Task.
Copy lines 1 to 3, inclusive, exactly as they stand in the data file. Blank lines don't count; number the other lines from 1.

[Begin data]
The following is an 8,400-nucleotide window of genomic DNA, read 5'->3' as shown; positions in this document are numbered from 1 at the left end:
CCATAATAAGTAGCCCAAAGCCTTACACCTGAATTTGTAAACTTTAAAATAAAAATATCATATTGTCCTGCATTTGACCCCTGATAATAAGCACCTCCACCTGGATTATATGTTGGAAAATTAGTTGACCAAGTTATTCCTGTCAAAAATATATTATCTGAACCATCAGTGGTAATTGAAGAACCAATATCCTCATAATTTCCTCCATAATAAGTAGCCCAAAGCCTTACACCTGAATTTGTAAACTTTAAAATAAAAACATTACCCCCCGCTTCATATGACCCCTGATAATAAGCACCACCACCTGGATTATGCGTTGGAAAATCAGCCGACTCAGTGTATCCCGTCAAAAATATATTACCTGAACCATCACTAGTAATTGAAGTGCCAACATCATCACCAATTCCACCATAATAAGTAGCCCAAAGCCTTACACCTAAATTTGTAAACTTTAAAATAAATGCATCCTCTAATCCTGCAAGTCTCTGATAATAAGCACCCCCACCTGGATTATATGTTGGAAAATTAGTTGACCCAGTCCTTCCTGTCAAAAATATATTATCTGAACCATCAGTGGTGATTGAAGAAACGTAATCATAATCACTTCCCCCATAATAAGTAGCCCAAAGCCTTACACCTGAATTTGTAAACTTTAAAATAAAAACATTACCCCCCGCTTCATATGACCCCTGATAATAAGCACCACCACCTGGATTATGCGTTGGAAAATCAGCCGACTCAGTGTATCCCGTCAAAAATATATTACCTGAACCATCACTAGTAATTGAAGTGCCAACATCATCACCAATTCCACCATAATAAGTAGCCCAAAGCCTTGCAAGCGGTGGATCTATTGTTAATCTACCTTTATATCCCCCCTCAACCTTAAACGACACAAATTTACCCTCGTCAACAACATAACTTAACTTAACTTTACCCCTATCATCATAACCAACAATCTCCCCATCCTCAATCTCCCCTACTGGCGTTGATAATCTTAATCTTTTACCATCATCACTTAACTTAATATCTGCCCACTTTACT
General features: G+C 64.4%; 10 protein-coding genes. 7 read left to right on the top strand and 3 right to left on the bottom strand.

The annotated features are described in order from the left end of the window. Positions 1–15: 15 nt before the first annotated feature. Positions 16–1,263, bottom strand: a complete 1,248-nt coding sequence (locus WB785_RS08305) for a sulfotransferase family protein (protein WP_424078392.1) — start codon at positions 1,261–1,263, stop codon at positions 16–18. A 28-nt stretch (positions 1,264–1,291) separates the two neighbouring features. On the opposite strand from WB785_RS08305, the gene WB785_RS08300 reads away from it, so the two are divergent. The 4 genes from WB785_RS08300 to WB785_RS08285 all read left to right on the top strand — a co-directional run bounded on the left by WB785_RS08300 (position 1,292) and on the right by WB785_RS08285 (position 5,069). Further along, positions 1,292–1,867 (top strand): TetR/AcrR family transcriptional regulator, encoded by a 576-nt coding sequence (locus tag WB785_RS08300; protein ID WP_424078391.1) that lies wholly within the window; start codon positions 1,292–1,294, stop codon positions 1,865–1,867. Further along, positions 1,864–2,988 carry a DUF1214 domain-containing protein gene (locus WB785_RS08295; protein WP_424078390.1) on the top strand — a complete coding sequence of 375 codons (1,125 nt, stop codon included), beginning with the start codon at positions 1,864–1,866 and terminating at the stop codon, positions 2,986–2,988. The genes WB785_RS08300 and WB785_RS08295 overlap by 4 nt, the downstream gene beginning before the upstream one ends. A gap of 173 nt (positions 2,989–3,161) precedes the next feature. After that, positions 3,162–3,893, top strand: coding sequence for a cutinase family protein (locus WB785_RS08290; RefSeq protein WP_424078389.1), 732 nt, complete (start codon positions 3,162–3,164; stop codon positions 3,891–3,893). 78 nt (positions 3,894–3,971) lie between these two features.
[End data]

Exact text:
The following is an 8,400-nucleotide window of genomic DNA, read 5'->3' as shown; positions in this document are numbered from 1 at the left end:
CCATAATAAGTAGCCCAAAGCCTTACACCTGAATTTGTAAACTTTAAAATAAAAATATCATATTGTCCTGCATTTGACCCCTGATAATAAGCACCTCCACCTGGATTATATGTTGGAAAATTAGTTGACCAAGTTATTCCTGTCAAAAATATATTATCTGAACCATCAGTGGTAATTGAAGAACCAATATCCTCATAATTTCCTCCATAATAAGTAGCCCAAAGCCTTACACCTGAATTTGTAAACTTTAAAATAAAAACATTACCCCCCGCTTCATATGACCCCTGATAATAAGCACCACCACCTGGATTATGCGTTGGAAAATCAGCCGACTCAGTGTATCCCGTCAAAAATATATTACCTGAACCATCACTAGTAATTGAAGTGCCAACATCATCACCAATTCCACCATAATAAGTAGCCCAAAGCCTTACACCTAAATTTGTAAACTTTAAAATAAATGCATCCTCTAATCCTGCAAGTCTCTGATAATAAGCACCCCCACCTGGATTATATGTTGGAAAATTAGTTGACCCAGTCCTTCCTGTCAAAAATATATTATCTGAACCATCAGTGGTGATTGAAGAAACGTAATCATAATCACTTCCCCCATAATAAGTAGCCCAAAGCCTTACACCTGAATTTGTAAACTTTAAAATAAAAACATTACCCCCCGCTTCATATGACCCCTGATAATAAGCACCACCACCTGGATTATGCGTTGGAAAATCAGCCGACTCAGTGTATCCCGTCAAAAATATATTACCTGAACCATCACTAGTAATTGAAGTGCCAACATCATCACCAATTCCACCATAATAAGTAGCCCAAAGCCTTGCAAGCGGTGGATCTATTGTTAATCTACCTTTATATCCCCCCTCAACCTTAAACGACACAAATTTACCCTCGTCAACAACATAACTTAACTTAACTTTACCCCTATCATCATAACCAACAATCTCCCCATCCTCAATCTCCCCTACTGGCGTTGATAATCTTAATCTTTTACCATCATCACTTAACTTAATATCTGCCCACTTTACT
General features: G+C 64.4%; 10 protein-coding genes. 7 read left to right on the top strand and 3 right to left on the bottom strand.